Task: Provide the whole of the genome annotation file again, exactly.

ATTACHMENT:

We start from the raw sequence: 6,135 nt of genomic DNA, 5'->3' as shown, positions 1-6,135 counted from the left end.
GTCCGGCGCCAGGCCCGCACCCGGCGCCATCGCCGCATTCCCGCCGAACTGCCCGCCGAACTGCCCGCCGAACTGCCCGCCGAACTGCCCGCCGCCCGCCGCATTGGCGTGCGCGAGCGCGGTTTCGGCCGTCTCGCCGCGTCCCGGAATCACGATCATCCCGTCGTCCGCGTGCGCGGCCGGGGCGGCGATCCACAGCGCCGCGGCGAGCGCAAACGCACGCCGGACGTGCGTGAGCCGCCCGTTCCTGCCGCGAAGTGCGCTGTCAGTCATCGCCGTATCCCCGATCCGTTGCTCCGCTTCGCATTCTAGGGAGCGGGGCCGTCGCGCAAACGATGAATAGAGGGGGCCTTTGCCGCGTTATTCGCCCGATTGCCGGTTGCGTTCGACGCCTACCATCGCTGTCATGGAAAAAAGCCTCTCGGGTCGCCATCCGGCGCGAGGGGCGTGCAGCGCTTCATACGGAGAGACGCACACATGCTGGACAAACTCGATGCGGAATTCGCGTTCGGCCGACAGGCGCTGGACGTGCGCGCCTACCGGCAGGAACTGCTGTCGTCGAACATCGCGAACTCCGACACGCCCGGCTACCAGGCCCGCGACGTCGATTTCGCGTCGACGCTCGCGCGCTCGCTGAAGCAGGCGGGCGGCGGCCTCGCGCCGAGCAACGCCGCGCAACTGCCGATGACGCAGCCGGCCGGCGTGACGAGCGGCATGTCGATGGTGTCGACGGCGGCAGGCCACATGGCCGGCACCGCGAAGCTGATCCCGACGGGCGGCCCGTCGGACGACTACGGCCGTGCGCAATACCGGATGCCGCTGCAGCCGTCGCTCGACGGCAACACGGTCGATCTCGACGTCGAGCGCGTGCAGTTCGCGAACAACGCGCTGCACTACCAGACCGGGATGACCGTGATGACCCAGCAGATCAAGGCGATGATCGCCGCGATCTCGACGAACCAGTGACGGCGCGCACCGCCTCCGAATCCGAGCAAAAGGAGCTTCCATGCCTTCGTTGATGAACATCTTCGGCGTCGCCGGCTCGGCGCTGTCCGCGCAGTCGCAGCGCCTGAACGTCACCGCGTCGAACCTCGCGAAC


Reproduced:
We start from the raw sequence: 6,135 nt of genomic DNA, 5'->3' as shown, positions 1-6,135 counted from the left end.
GTCCGGCGCCAGGCCCGCACCCGGCGCCATCGCCGCATTCCCGCCGAACTGCCCGCCGAACTGCCCGCCGAACTGCCCGCCGAACTGCCCGCCGCCCGCCGCATTGGCGTGCGCGAGCGCGGTTTCGGCCGTCTCGCCGCGTCCCGGAATCACGATCATCCCGTCGTCCGCGTGCGCGGCCGGGGCGGCGATCCACAGCGCCGCGGCGAGCGCAAACGCACGCCGGACGTGCGTGAGCCGCCCGTTCCTGCCGCGAAGTGCGCTGTCAGTCATCGCCGTATCCCCGATCCGTTGCTCCGCTTCGCATTCTAGGGAGCGGGGCCGTCGCGCAAACGATGAATAGAGGGGGCCTTTGCCGCGTTATTCGCCCGATTGCCGGTTGCGTTCGACGCCTACCATCGCTGTCATGGAAAAAAGCCTCTCGGGTCGCCATCCGGCGCGAGGGGCGTGCAGCGCTTCATACGGAGAGACGCACACATGCTGGACAAACTCGATGCGGAATTCGCGTTCGGCCGACAGGCGCTGGACGTGCGCGCCTACCGGCAGGAACTGCTGTCGTCGAACATCGCGAACTCCGACACGCCCGGCTACCAGGCCCGCGACGTCGATTTCGCGTCGACGCTCGCGCGCTCGCTGAAGCAGGCGGGCGGCGGCCTCGCGCCGAGCAACGCCGCGCAACTGCCGATGACGCAGCCGGCCGGCGTGACGAGCGGCATGTCGATGGTGTCGACGGCGGCAGGCCACATGGCCGGCACCGCGAAGCTGATCCCGACGGGCGGCCCGTCGGACGACTACGGCCGTGCGCAATACCGGATGCCGCTGCAGCCGTCGCTCGACGGCAACACGGTCGATCTCGACGTCGAGCGCGTGCAGTTCGCGAACAACGCGCTGCACTACCAGACCGGGATGACCGTGATGACCCAGCAGATCAAGGCGATGATCGCCGCGATCTCGACGAACCAGTGACGGCGCGCACCGCCTCCGAATCCGAGCAAAAGGAGCTTCCATGCCTTCGTTGATGAACATCTTCGGCGTCGCCGGCTCGGCGCTGTCCGCGCAGTCGCAGCGCCTGAACGTCACCGCGTCGAACCTCGCGAAC